Our VoiceCulture

Can We Talk? (About race)

Guest Blogger • Sep 28, 2009

by James Johnson

“Don’t you ever talk that way to me. NEVER!” Said the Captain (Hits Luke with blackjack knocking him down the hill.) “NEVER! (pause) “What we’ve got here is failure to communicate,” said Cool Hand Luke.

Character A:  “Subprime mortgages were aimed at People of Color.”
Character B:  “There you go playing the race card.”
Character A: “When you look at the facts its race based. ”
Character B:   “So you are saying the policies were racist.”
Character A:  “You said it not me.”

We’ve reached a point where we’re actually talking about race here in the United States. But we’re not having a dialogue. Instead of talking to each other about race, we’re talking over each other, at each other and about each other.

Not having a true dialogue about race in this country is akin to not talking about the effects of alcohol at the family reunion. While it’s not a problem for most of us, we all know that Uncle Pete got drunk and Auntie Jane had a black eye the next day. But no one talks about it in the open. Many say (in secret) what a shame it is, but no one does anything and everything remains the same.

While watching ABC’s Grey’s Anatomy one would not only believe we live in a “colorblind” society, but race doesn’t matter and everyone gets along just fine.

But this isn’t the reality that most of us live every day. We still live in a society were white Males believe that their jobs are being taken by People of Color. We live in a nation where images of Latinos pop into people’s minds when immigration and immigrants are discussed. We are a nation where the N word is still routinely used in country clubs and rap music.

When will we have that discussion and dialogue about race and its present (and historic) effect on American society, and why it still matters in this country?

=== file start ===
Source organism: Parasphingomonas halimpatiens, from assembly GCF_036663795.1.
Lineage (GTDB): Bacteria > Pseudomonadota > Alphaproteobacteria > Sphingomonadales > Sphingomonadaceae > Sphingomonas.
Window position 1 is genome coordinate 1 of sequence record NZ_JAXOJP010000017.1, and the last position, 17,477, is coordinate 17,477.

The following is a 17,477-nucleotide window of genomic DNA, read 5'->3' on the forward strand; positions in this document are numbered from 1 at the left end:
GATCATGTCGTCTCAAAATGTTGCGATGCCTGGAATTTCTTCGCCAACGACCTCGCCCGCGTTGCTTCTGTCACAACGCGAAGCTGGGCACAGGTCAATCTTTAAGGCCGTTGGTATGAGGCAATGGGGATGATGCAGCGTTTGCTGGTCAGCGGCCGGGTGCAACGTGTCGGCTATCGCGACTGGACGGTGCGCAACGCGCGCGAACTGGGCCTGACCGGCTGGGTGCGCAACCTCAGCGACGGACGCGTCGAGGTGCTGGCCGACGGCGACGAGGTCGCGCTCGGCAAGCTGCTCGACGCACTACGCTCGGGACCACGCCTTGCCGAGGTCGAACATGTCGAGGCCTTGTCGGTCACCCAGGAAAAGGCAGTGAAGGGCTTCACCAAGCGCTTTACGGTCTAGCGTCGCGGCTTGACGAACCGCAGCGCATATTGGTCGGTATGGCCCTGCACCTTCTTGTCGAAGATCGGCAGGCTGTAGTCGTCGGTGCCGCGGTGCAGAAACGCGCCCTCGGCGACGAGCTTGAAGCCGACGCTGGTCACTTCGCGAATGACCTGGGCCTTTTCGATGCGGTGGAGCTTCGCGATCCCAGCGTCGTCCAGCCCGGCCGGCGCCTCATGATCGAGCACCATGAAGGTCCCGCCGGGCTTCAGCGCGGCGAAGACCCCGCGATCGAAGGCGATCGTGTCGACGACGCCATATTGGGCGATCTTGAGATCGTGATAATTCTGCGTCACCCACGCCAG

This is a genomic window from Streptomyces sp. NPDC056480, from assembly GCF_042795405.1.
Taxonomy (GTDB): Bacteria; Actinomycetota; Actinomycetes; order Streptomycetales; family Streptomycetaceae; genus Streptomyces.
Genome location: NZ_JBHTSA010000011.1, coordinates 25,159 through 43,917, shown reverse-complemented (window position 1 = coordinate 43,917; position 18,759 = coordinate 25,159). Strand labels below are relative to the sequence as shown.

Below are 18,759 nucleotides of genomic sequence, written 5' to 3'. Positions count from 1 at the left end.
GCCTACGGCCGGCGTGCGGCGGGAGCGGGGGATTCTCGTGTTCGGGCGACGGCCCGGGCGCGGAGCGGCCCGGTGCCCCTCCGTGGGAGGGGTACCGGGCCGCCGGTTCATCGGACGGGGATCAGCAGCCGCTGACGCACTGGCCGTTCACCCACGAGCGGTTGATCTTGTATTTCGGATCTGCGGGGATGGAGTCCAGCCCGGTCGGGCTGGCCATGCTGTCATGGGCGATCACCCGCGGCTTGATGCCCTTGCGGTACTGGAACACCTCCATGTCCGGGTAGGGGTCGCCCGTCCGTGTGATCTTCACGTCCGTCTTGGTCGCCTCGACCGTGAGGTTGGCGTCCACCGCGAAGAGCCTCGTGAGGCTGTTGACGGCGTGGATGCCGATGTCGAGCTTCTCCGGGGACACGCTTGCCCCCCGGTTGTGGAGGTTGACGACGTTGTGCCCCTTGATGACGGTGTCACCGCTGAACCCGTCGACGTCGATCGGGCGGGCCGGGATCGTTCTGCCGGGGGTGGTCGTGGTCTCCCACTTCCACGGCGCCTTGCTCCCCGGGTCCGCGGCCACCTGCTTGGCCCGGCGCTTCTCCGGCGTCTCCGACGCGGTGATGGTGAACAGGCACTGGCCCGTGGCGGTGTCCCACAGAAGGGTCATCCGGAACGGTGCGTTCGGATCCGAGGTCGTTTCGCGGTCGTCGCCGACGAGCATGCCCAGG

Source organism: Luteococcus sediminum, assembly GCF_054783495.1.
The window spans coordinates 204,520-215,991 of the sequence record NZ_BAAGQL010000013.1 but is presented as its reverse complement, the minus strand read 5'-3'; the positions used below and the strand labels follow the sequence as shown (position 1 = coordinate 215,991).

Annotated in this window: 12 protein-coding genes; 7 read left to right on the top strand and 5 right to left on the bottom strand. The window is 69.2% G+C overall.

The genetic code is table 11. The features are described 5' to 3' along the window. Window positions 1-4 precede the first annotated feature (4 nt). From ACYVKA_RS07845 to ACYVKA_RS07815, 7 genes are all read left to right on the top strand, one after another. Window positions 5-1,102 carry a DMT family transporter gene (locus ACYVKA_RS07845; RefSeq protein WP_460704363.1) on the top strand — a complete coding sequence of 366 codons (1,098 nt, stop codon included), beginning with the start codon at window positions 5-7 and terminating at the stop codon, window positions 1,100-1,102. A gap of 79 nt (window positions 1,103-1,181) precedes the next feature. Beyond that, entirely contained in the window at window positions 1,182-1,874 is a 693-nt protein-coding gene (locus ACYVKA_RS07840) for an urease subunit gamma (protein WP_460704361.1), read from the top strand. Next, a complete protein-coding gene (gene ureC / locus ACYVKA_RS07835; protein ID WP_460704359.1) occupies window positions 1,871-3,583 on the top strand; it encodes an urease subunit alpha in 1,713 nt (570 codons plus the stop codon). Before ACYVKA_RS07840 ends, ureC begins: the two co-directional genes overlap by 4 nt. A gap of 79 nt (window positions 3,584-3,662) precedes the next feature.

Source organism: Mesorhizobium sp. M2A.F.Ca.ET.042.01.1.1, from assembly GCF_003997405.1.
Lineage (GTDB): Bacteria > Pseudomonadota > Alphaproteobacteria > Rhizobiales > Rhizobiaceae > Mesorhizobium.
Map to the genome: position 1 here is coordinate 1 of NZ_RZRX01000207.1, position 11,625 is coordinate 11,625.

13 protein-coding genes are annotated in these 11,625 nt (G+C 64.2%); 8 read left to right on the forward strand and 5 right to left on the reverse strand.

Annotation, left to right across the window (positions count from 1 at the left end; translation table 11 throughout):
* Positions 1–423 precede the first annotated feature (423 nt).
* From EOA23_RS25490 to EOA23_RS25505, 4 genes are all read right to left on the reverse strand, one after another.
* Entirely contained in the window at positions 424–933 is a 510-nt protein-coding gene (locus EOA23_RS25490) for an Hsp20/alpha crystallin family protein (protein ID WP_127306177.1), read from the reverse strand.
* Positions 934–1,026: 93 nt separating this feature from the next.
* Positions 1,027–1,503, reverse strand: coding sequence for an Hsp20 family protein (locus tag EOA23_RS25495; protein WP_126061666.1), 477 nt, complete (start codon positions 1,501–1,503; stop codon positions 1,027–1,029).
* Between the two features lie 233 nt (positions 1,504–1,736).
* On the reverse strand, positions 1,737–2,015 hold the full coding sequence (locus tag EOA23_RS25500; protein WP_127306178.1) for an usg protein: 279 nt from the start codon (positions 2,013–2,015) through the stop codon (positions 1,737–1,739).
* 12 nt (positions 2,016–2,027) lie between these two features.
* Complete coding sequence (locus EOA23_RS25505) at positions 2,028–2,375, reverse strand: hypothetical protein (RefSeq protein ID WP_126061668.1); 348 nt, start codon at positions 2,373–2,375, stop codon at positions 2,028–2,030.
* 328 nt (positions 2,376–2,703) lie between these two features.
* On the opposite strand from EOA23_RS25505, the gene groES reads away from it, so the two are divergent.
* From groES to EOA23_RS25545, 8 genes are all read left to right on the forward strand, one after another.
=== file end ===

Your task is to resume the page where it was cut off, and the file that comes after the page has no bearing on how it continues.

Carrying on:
When will we talk about the effects that slavery and Jim Crow has had on Black America?

When will we not just say that it was wrong to round up and put Asians into concentration camps during World War II, but also ask ourselves what led to it and how to avoid in the future?

When will we ask ourselves why we’re not outraged when a white man who is dating a black woman is attacked and beaten? And why won’t we consider this a hate crime?

When will we talk about the injustice of killing and rounding up and placing American Indigenous Peoples on a plot of land with no or few resources?

We as a nation will be better off when we confront these issues head on as opposed to sweeping them under the rug and pretending they aren’t there. If we don’t do it now, or in two or three generations, who knows how many generations from now everything will remain the same.

“Cowards die many times before their deaths; the valiant never taste of death but once.”Julius Caesar by Shakespeare

Maybe, Attorney General Eric holder was correct in saying,

Though this nation has proudly thought of itself as an ethnic melting pot, in things racial we have always been and continue to be, in too many ways, essentially a nation of cowards. Though race related issues continue to occupy a significant portion of our political discussion, and though there remain many unresolved racial issues in this nation, we, average Americans, simply do not talk enough with each other about race.

And we will die many times as a nation.

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